Common sense, uncontroversial ideas tend to languish when attention has moved elsewhere.
They will be abandoned to languish and rot in “gulags” in Russia.
They see people just like them being elevated quickly to power while they languish, and they become envious.
Critical journalists continue to languish in prison and inside the courtrooms the breadth of the clampdown is on full display.
Some of the authors most revered by their contemporaries now languish in relative obscurity.
And though the revel must languish, yet we attend the refrain of all the melodies in crowning rapture.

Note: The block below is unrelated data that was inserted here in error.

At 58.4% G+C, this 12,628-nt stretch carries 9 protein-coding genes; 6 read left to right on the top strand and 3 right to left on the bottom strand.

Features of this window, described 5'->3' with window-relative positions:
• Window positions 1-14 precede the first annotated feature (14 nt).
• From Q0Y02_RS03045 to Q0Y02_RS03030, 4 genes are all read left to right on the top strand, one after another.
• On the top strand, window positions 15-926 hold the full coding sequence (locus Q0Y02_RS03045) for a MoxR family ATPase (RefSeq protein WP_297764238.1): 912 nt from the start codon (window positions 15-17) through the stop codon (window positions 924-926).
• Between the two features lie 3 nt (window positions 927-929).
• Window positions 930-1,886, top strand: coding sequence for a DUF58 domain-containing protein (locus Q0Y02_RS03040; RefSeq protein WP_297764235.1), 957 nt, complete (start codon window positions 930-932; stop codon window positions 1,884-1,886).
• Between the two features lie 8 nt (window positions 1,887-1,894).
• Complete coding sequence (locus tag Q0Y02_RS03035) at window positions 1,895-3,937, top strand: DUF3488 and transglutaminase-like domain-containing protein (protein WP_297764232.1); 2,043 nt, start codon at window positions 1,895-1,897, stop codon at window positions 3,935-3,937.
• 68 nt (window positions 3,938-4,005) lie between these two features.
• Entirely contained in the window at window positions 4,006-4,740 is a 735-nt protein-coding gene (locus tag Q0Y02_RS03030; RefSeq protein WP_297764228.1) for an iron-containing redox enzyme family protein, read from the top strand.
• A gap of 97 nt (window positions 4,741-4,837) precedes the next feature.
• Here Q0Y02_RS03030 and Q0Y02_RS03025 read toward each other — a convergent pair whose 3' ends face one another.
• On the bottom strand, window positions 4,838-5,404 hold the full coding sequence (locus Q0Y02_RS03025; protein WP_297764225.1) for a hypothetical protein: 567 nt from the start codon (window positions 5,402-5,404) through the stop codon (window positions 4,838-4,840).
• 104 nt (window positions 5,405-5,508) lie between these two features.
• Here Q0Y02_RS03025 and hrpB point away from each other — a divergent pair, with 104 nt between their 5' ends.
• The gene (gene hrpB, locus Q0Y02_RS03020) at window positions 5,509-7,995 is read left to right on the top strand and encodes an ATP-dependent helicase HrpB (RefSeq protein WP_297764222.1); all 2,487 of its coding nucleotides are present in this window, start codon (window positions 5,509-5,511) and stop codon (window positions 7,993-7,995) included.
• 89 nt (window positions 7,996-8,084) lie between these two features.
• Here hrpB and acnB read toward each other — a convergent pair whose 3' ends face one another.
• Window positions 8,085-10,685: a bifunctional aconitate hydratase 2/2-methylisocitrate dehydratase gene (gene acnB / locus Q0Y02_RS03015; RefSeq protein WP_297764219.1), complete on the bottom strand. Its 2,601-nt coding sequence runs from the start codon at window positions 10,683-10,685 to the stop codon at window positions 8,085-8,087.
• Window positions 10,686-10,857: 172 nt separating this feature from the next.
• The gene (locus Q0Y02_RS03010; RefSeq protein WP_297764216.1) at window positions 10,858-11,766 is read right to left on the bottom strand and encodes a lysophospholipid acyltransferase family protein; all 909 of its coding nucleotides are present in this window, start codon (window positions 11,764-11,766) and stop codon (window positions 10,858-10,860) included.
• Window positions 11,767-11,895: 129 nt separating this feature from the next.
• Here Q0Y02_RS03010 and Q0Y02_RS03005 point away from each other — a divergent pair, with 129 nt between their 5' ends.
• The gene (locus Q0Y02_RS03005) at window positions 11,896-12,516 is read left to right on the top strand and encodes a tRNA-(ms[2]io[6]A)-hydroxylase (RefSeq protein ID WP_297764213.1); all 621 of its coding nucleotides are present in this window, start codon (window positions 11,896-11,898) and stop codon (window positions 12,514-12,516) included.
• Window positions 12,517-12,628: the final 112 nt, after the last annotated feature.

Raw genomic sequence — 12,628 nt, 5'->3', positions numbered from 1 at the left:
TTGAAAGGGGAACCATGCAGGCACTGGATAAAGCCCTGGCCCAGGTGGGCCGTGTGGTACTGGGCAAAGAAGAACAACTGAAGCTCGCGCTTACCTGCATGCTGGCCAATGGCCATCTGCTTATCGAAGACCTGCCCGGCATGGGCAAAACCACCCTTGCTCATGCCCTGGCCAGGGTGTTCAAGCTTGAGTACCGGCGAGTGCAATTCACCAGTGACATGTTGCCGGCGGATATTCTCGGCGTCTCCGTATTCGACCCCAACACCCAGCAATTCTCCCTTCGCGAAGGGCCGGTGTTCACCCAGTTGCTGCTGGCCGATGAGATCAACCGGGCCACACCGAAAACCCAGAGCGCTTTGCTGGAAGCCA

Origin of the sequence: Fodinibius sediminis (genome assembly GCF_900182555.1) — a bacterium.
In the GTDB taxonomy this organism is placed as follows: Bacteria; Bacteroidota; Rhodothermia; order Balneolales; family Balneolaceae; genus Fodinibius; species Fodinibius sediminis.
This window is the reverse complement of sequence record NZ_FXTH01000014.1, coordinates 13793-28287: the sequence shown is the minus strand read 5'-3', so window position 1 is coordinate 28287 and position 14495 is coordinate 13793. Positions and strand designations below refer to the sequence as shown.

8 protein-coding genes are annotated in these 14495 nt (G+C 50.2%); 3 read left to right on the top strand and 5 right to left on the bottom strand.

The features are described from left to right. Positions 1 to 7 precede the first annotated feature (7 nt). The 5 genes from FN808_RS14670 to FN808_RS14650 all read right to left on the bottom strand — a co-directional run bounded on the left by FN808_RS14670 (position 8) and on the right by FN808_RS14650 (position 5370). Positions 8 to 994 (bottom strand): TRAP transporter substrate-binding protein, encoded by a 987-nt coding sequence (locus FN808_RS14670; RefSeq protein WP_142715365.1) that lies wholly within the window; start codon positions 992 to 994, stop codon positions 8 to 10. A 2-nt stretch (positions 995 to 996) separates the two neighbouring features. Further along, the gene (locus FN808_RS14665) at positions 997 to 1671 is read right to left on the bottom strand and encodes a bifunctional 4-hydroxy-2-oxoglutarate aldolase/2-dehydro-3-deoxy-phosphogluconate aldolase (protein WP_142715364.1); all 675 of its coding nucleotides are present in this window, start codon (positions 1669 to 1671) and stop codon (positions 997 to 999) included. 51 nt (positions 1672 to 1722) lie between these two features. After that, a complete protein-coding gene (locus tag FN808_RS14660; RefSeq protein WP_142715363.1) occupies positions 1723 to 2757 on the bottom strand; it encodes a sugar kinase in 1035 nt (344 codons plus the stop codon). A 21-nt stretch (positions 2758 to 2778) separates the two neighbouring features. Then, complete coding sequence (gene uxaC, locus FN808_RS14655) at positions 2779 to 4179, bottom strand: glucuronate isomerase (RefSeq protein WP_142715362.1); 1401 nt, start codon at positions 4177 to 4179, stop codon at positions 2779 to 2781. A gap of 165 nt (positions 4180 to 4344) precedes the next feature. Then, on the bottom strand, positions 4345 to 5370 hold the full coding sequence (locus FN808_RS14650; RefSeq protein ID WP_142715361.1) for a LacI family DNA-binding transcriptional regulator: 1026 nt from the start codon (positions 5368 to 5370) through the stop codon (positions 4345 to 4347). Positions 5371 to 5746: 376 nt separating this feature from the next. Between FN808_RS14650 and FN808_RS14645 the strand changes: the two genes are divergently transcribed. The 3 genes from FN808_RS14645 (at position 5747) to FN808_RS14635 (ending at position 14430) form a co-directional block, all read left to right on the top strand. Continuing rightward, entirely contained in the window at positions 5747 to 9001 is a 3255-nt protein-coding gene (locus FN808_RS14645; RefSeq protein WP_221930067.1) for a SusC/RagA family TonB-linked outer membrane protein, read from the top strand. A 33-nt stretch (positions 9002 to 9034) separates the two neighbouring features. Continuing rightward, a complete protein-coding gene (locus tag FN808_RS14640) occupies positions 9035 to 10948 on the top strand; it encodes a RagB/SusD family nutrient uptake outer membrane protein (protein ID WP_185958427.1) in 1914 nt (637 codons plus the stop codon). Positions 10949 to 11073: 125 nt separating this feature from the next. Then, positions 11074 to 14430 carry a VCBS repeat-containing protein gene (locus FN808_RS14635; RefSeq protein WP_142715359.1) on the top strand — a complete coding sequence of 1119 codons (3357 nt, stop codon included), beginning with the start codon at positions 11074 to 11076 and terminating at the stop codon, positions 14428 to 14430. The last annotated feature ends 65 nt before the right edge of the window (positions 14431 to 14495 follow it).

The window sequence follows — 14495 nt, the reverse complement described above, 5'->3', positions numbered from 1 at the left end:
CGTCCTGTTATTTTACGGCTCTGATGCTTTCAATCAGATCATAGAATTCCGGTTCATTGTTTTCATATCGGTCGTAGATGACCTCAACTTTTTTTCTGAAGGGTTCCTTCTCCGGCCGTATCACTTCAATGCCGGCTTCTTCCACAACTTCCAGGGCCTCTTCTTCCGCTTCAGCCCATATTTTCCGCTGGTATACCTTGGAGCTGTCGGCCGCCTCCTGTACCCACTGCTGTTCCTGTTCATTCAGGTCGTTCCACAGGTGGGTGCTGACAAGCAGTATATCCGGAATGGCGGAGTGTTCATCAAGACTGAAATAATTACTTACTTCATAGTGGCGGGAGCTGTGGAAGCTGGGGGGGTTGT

When taken to warm climates, they languish, and soon die of disease of the liver.
In short, the commandant seemed to languish, and ten times a day lay down on his couch.
No, no; I will never allow you to languish in prison in such a way.
He left that rose, thanks to me and my successful efforts, to languish unnoticed in its lover's knot of pale blue.
early 14c., "fail in strength, exhibit signs of approaching death," from languiss-, present participle stem of Old French languir "be listless, pine, grieve, fall ill," from Vulgar Latin *languire, from Latin languere "be weak or faint" (see lax). Weaker sense "be lovesick, grieve, lament, grow faint," is from mid-14c. Related: Languished; languishing.